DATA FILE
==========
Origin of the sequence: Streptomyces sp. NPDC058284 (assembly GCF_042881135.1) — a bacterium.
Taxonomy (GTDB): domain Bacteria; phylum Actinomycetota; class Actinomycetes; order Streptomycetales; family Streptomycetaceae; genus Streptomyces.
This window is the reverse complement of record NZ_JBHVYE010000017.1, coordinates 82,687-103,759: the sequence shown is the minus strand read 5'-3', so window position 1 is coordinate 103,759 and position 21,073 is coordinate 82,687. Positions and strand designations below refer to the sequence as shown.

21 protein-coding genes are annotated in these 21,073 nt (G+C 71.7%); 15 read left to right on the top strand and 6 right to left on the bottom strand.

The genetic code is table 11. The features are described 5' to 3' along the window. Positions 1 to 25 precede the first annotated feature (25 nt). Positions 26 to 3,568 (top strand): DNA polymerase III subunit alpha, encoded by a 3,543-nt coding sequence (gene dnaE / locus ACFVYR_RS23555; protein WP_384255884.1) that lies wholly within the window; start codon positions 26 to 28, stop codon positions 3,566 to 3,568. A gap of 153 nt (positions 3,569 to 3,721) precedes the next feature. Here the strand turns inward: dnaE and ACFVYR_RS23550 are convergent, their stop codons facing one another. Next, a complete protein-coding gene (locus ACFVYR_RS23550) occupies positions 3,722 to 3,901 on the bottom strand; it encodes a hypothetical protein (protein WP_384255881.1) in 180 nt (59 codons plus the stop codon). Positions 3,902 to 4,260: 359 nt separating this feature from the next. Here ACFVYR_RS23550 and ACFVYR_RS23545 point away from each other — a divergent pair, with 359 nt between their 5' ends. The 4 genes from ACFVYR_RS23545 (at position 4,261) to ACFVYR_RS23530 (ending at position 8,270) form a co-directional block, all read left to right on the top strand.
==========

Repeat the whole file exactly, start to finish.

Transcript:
Origin of the sequence: Streptomyces sp. NPDC058284 (assembly GCF_042881135.1) — a bacterium.
Taxonomy (GTDB): domain Bacteria; phylum Actinomycetota; class Actinomycetes; order Streptomycetales; family Streptomycetaceae; genus Streptomyces.
This window is the reverse complement of record NZ_JBHVYE010000017.1, coordinates 82,687-103,759: the sequence shown is the minus strand read 5'-3', so window position 1 is coordinate 103,759 and position 21,073 is coordinate 82,687. Positions and strand designations below refer to the sequence as shown.

21 protein-coding genes are annotated in these 21,073 nt (G+C 71.7%); 15 read left to right on the top strand and 6 right to left on the bottom strand.

The genetic code is table 11. The features are described 5' to 3' along the window. Positions 1 to 25 precede the first annotated feature (25 nt). Positions 26 to 3,568 (top strand): DNA polymerase III subunit alpha, encoded by a 3,543-nt coding sequence (gene dnaE / locus ACFVYR_RS23555; protein WP_384255884.1) that lies wholly within the window; start codon positions 26 to 28, stop codon positions 3,566 to 3,568. A gap of 153 nt (positions 3,569 to 3,721) precedes the next feature. Here the strand turns inward: dnaE and ACFVYR_RS23550 are convergent, their stop codons facing one another. Next, a complete protein-coding gene (locus ACFVYR_RS23550) occupies positions 3,722 to 3,901 on the bottom strand; it encodes a hypothetical protein (protein WP_384255881.1) in 180 nt (59 codons plus the stop codon). Positions 3,902 to 4,260: 359 nt separating this feature from the next. Here ACFVYR_RS23550 and ACFVYR_RS23545 point away from each other — a divergent pair, with 359 nt between their 5' ends. The 4 genes from ACFVYR_RS23545 (at position 4,261) to ACFVYR_RS23530 (ending at position 8,270) form a co-directional block, all read left to right on the top strand.